I’ll come out and say it right now – I really didn’t enjoy Far Cry 2. It’s not that I didn’t give it a chance – I kind of missed the boat on the original, so I thought I’d get stuck into the series with the newest entry and bought the special edition with the wooden box and flask and everything. I just didn’t enjoy an open world game where simply driving from point A to B would see you rammed off the road at least three times, by gangs who really shouldn’t hate you as much as they did. With that qualifier in place, I have to admit that the demo I played of Far Cry 3 at E3 this year was really fun, and it’s made me look forward to the final product.
The underlying theme of Far Cry 3 is very clearly insanity. The apparent antagonist, Vaas, has already been seen in one trailer giving a speech about the nature of insanity, and at various points in the demo he took advantage of player character Jason to mess with his mind. In one room, a pile of TVs not unlike something you’d find in Arkham Asylum showed an image of Vaas, surrounded by crazy graffiti. This was shortly followed by a hallucination sequence where Jason has to traverse some pretty trippy imagery, including seeing a man (possibly himself) holding a gun to his head.
The actual gameplay of Far Cry 3 is not quite as insane as the story, but it is very fun. Taking place on a tropical island similar to the first game, there are numerous ways to approach any situation you find yourself in. My demo started on top of a cliff, overlooking a hut near the water, guarded by some nasty looking fellows holding a lady captive. The big new weapon that every game this year has, as well as Far Cry 3, is the crossbow, so that’s what I decided to use out of sheer desire to look just like Jeremy Renner in that low-budget indie film that made a little money at the box office lately.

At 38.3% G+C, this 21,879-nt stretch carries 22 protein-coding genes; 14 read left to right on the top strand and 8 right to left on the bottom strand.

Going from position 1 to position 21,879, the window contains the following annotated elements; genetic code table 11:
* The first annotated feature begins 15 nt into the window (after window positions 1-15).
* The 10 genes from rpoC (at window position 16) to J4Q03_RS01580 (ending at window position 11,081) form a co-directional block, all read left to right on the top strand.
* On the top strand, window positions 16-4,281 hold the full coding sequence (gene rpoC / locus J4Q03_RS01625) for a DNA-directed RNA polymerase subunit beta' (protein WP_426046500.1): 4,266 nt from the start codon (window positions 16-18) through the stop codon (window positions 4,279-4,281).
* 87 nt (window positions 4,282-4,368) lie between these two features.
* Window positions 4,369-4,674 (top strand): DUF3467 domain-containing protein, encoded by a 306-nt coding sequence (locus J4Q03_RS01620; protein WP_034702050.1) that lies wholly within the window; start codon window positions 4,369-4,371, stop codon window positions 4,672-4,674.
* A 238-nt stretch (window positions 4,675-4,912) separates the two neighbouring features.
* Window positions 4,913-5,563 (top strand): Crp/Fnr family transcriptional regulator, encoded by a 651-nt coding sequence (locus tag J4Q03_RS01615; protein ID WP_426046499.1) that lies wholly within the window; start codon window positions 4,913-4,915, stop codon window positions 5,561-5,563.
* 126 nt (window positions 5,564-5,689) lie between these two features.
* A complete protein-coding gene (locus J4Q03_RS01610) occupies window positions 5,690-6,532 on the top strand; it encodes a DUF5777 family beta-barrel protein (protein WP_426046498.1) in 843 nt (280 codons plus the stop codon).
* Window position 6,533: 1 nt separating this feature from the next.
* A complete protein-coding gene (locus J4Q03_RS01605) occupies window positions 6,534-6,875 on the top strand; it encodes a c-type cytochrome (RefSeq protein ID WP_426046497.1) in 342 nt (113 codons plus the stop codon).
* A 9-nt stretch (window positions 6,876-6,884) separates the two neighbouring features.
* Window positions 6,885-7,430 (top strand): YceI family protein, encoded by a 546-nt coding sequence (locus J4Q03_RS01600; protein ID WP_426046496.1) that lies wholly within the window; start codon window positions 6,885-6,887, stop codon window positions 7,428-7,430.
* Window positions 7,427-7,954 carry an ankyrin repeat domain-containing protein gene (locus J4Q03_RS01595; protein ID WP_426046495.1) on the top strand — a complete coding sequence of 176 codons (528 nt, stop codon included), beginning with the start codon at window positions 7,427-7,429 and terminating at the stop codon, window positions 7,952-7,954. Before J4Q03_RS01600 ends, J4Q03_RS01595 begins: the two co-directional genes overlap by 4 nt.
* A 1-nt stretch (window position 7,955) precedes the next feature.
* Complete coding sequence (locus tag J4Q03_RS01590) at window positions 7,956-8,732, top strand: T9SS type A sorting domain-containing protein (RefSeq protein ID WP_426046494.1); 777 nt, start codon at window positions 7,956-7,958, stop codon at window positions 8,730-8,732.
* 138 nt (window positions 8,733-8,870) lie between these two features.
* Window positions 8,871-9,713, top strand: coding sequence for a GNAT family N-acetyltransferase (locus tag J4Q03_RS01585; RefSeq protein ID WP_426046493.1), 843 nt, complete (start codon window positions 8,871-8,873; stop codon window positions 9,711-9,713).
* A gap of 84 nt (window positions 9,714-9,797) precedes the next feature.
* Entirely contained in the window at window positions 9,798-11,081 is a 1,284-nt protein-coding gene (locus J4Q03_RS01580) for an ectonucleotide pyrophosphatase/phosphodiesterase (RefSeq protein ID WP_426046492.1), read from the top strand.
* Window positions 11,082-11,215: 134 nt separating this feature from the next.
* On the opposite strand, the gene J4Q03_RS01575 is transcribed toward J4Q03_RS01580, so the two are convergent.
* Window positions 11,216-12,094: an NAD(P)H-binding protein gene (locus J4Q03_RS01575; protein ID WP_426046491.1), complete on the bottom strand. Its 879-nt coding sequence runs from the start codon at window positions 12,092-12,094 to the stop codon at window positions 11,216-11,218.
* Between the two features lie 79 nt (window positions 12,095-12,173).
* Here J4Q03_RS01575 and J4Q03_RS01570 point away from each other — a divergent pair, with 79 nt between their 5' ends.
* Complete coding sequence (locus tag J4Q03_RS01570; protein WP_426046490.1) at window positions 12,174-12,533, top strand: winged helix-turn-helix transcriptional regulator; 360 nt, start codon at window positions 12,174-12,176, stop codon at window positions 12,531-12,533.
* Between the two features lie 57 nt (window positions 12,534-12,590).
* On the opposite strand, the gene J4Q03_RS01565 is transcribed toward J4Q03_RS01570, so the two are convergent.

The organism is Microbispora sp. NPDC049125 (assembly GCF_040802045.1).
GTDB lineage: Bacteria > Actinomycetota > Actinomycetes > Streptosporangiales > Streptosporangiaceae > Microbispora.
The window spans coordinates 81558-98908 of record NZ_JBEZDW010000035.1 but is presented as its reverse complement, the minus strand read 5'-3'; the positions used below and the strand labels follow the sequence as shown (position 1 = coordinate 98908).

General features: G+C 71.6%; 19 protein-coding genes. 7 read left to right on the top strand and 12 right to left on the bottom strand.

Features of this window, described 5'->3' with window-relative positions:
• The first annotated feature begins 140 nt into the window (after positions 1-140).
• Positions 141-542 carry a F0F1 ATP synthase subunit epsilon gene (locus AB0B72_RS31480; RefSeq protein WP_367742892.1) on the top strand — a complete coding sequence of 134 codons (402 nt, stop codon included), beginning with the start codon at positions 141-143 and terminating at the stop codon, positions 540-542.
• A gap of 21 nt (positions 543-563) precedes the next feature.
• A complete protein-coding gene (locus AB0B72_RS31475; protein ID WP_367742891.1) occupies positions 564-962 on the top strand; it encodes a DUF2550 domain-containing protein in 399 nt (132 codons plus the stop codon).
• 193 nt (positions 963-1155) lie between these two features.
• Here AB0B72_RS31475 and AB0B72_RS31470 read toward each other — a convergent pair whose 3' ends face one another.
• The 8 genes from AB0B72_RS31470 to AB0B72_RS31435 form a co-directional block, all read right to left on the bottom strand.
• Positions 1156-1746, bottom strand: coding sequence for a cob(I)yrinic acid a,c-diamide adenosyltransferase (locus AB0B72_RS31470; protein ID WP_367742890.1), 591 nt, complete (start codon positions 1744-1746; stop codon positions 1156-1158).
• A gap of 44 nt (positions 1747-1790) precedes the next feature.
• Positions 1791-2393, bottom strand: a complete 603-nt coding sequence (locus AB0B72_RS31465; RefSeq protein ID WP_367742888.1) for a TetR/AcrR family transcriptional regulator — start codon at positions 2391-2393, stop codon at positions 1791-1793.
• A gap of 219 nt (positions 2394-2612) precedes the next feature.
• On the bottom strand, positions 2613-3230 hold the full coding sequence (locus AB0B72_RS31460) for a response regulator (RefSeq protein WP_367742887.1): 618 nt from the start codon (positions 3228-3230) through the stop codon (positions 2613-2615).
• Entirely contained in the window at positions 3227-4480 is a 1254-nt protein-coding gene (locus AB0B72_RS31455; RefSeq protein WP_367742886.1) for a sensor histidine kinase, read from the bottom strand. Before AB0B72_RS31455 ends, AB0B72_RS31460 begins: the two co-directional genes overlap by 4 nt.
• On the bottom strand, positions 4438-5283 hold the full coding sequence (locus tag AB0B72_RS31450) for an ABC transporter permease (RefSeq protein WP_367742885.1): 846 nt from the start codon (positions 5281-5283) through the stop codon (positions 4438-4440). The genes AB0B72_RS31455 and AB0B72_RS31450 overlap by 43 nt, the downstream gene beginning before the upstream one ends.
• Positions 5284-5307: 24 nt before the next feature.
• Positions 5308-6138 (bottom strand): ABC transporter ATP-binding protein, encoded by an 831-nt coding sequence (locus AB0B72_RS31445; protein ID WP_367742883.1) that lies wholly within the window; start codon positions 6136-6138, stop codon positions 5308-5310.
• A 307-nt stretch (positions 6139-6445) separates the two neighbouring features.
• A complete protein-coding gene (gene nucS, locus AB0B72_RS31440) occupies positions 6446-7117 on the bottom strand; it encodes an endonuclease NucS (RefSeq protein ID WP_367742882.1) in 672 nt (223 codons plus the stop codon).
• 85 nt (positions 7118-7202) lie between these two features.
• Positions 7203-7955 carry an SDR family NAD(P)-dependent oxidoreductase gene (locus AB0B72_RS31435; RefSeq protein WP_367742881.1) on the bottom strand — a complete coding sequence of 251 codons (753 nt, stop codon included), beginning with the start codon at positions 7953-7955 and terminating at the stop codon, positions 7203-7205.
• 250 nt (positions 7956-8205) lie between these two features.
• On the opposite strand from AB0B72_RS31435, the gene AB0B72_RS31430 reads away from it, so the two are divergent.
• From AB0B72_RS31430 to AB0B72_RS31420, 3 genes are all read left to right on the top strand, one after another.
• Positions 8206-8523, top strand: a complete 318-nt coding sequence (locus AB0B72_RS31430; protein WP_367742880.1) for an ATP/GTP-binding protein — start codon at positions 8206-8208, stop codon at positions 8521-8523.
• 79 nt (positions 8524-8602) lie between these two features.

Obviously, one of the unique things about a crossbow are the different kinds of arrow heads you can use, so I immediately set about using flaming heads and setting fire to as much of the cabin and jungle as possible, killing the enemies and possibly also the captive as well. Whatever, moving on. Eventually, I came to an outpost-area that appeared to be controlled by the island’s hostile inhabitants. This next section played out a little more like a standard shooter, as the bad guys were alerted to my presence and I had to fight my way through them.
Far Cry 3 is very graphically impressive, one of the series’ trademarks, but it’s the animation that really sells the experience. Launching myself from a balcony onto a raised walkway underneath, I just barely missed the jump. However, in first person view Jason realistically caught onto the ledge, pulled himself up somewhat shakily then rose to his feet to allow me to keep fighting.
Using a mix of arrows and bullets, I managed to get through most of the crazies, before finally reaching a sub-boss of sorts with a flamethrower. A few well-placed specialty arrows were enough to sort him out before getting access to his flamethrower for my own twisted uses. This may all sound like a pretty standard experience for a first person shooter, but that doesn’t stop Far Cry 3 from feeling fun and fast-paced.
The demo was short, but it was enough of a glimpse into Far Cry 3 to tell me that the finished product should be a very fun experience. The impressive visuals, fun gunplay and cool surreal focus on insanity are all things that make this game stand out from the crowd, and it’s definitely worth watching out for, come September.